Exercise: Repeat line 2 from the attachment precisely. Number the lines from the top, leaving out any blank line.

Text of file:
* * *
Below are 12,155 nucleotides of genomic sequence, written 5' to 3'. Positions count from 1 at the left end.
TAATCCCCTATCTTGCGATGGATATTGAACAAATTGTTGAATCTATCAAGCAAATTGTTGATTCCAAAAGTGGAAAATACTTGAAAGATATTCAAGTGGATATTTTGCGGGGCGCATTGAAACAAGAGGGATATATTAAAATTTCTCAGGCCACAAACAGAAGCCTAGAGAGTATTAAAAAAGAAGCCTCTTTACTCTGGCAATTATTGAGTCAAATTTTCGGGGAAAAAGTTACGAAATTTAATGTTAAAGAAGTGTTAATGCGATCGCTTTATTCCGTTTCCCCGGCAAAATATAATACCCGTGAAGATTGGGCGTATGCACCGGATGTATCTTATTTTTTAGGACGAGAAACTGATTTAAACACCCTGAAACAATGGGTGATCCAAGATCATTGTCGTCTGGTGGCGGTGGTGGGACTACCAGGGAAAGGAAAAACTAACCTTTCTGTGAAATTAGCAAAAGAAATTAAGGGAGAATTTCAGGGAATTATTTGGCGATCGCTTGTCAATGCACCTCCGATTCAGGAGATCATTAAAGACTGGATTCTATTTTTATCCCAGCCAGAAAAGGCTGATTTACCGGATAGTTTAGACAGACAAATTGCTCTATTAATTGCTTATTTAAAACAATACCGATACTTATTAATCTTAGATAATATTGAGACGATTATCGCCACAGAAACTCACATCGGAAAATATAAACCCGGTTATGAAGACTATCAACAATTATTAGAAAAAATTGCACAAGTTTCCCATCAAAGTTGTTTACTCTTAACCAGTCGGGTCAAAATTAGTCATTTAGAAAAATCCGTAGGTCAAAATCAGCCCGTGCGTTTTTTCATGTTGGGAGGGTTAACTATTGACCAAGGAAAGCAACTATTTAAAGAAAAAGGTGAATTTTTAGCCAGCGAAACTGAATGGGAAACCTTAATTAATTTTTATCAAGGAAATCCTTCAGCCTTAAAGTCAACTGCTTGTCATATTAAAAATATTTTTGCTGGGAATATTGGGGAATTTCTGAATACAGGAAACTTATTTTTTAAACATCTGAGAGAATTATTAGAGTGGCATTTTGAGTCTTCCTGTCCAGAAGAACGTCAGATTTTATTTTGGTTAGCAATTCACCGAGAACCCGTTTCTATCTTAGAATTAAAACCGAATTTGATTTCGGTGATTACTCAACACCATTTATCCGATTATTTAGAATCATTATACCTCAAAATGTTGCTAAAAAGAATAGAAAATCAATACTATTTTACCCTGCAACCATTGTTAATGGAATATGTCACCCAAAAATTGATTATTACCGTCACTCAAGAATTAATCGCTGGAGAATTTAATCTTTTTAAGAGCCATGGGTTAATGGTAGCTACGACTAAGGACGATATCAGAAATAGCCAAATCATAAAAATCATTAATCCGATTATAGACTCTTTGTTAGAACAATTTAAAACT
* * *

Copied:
TAATCCCCTATCTTGCGATGGATATTGAACAAATTGTTGAATCTATCAAGCAAATTGTTGATTCCAAAAGTGGAAAATACTTGAAAGATATTCAAGTGGATATTTTGCGGGGCGCATTGAAACAAGAGGGATATATTAAAATTTCTCAGGCCACAAACAGAAGCCTAGAGAGTATTAAAAAAGAAGCCTCTTTACTCTGGCAATTATTGAGTCAAATTTTCGGGGAAAAAGTTACGAAATTTAATGTTAAAGAAGTGTTAATGCGATCGCTTTATTCCGTTTCCCCGGCAAAATATAATACCCGTGAAGATTGGGCGTATGCACCGGATGTATCTTATTTTTTAGGACGAGAAACTGATTTAAACACCCTGAAACAATGGGTGATCCAAGATCATTGTCGTCTGGTGGCGGTGGTGGGACTACCAGGGAAAGGAAAAACTAACCTTTCTGTGAAATTAGCAAAAGAAATTAAGGGAGAATTTCAGGGAATTATTTGGCGATCGCTTGTCAATGCACCTCCGATTCAGGAGATCATTAAAGACTGGATTCTATTTTTATCCCAGCCAGAAAAGGCTGATTTACCGGATAGTTTAGACAGACAAATTGCTCTATTAATTGCTTATTTAAAACAATACCGATACTTATTAATCTTAGATAATATTGAGACGATTATCGCCACAGAAACTCACATCGGAAAATATAAACCCGGTTATGAAGACTATCAACAATTATTAGAAAAAATTGCACAAGTTTCCCATCAAAGTTGTTTACTCTTAACCAGTCGGGTCAAAATTAGTCATTTAGAAAAATCCGTAGGTCAAAATCAGCCCGTGCGTTTTTTCATGTTGGGAGGGTTAACTATTGACCAAGGAAAGCAACTATTTAAAGAAAAAGGTGAATTTTTAGCCAGCGAAACTGAATGGGAAACCTTAATTAATTTTTATCAAGGAAATCCTTCAGCCTTAAAGTCAACTGCTTGTCATATTAAAAATATTTTTGCTGGGAATATTGGGGAATTTCTGAATACAGGAAACTTATTTTTTAAACATCTGAGAGAATTATTAGAGTGGCATTTTGAGTCTTCCTGTCCAGAAGAACGTCAGATTTTATTTTGGTTAGCAATTCACCGAGAACCCGTTTCTATCTTAGAATTAAAACCGAATTTGATTTCGGTGATTACTCAACACCATTTATCCGATTATTTAGAATCATTATACCTCAAAATGTTGCTAAAAAGAATAGAAAATCAATACTATTTTACCCTGCAACCATTGTTAATGGAATATGTCACCCAAAAATTGATTATTACCGTCACTCAAGAATTAATCGCTGGAGAATTTAATCTTTTTAAGAGCCATGGGTTAATGGTAGCTACGACTAAGGACGATATCAGAAATAGCCAAATCATAAAAATCATTAATCCGATTATAGACTCTTTGTTAGAACAATTTAAAACT